From Wikipedia, the free encyclopedia
IUPAC name
zinc ethane-1,2-diylbis(dithiocarbamate)
Other names
1,2 ethanediylbis[dithiocarbamodithioato](2−) zinc,
Dithane Z-78, Aphytora, Amitan
3D model (JSmol)
ECHA InfoCard 100.031.970 Edit this at Wikidata
EC Number
  • 235-180-1
RTECS number
  • ZH3325000
UN number 2771
  • InChI=1S/C4H8N2S4.Zn/c7-3(8)5-1-2-6-4(9)10;/h1-2H2,(H2,5,7,8)(H2,6,9,10);/q;+2/p-2 ☒N
  • InChI=1/C4H8N2S4.Zn/c7-3(8)5-1-2-6-4(9)10;/h1-2H2,(H2,5,7,8)(H2,6,9,10);/q;+2/p-2
  • [Zn+2].[S-]C(=S)NCCNC(=S)[S-]
Molar mass 275.8 g/mol (monomer)
Appearance pale yellow powder
Occupational safety and health (OHS/OSH):
Main hazards
skin sensitizer
GHS labelling:
GHS07: Exclamation mark
H317, H335
P261, P271, P280, P302+P352, P304+P340, P312, P333+P313, P363, P403+P233, P405, P501
Except where otherwise noted, data are given for materials in their standard state (at 25 °C [77 °F], 100 kPa).
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Zineb is the chemical compound with the formula {Zn[S2CN(H)CH2CH2N(H)CS2]}n. Structurally, it is classified as a coordination polymer and a dithiocarbamate complex. This pale yellow solid is used as fungicide.[2]

Production and applications[edit]

It is produced by treating ethylene bis(dithiocarbamate) sodium salt, "nabam", with zinc sulfate. This procedure can be carried out by mixing nabam and zinc sulfate in a spray tank.[3] Its uses include control of downy mildews, rusts, and redfire disease.[2] In the US it was once registered as a "General Use Pesticide", however all registrations were voluntarily cancelled following an EPA special review.[3] It continues to be used in many other countries.


Zineb is a polymeric complex of zinc with a dithiocarbamate.[2] The polymer is composed of Zn(dithiocarbamate)2 subunits linked by an ethylene (-CH2CH2-) backbone.[4] A reference compound is [Zn(S2CNEt2)2]2, which features a pair of tetrahedral Zn centers bridged by one sulfur center.[5]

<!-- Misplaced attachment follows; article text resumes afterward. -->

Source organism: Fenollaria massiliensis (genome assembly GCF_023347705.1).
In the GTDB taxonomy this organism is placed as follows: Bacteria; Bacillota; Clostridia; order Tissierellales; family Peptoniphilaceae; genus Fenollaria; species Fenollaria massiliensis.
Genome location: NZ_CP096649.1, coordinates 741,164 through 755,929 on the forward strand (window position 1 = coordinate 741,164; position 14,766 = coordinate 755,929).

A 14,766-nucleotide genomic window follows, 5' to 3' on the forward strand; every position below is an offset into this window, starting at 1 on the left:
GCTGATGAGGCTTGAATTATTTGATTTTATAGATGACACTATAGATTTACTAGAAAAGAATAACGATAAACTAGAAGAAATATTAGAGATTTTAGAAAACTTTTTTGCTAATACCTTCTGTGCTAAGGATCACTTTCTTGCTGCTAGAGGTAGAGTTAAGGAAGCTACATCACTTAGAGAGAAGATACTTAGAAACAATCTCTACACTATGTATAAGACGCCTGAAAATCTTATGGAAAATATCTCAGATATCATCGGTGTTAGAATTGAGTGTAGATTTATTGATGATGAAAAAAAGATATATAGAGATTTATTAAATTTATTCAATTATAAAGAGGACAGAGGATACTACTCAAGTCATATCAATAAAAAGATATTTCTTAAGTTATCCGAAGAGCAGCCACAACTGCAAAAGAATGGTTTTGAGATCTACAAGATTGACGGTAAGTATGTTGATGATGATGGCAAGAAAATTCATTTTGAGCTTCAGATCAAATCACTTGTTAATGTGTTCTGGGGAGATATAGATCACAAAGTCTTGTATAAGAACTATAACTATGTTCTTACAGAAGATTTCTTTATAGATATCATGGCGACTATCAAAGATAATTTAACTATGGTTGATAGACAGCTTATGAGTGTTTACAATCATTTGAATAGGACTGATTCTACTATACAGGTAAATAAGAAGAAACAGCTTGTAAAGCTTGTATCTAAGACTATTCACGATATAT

See also[edit]


  1. ^ "Zinc, [[2-[(dithiocarboxy)amino]ethyl]carbamodithioato(2-)-kappaS,kappaS']-". pubchem.ncbi.nlm.nih.gov.
  2. ^ a b c Franz Müller; Peter Ackermann; Paul Margot (2012). "Fungicides, Agricultural, 2. Individual Fungicides". Ullmann's Encyclopedia of Industrial Chemistry. Weinheim: Wiley-VCH. doi:10.1002/14356007.o12_o06. ISBN 978-3527306732.
  3. ^ a b Michael A. Kamrin, (1997) Pesticide Profiles: Toxicity, Environmental Impact, and Fate, CRC Press, ISBN 1-56670-190-2[page needed]
  4. ^ R. Engst; W. Schnaak (1974). "Residues of dithiocarbamate fungicides and their metabolites on plant foods". In Gunther F.A. (ed.). Residue Reviews. Vol. 52. New York, NY: Springer. pp. 45–46. doi:10.1007/978-1-4615-8504-6_3. ISBN 978-1-4615-8506-0.
  5. ^ Bonamico, M.; Mazzone, G.; Vaciago, A.; Zambonelli, L. (1965). "Structural studies of metal dithiocarbamates. III. The Crystal and Molecular Structure of Zinc Diethyldithiocarbamate". Acta Crystallogr. 19 (6): 898–909. doi:10.1107/S0365110X65004620.

External links[edit]

  • Zineb in the Pesticide Properties DataBase (PPDB)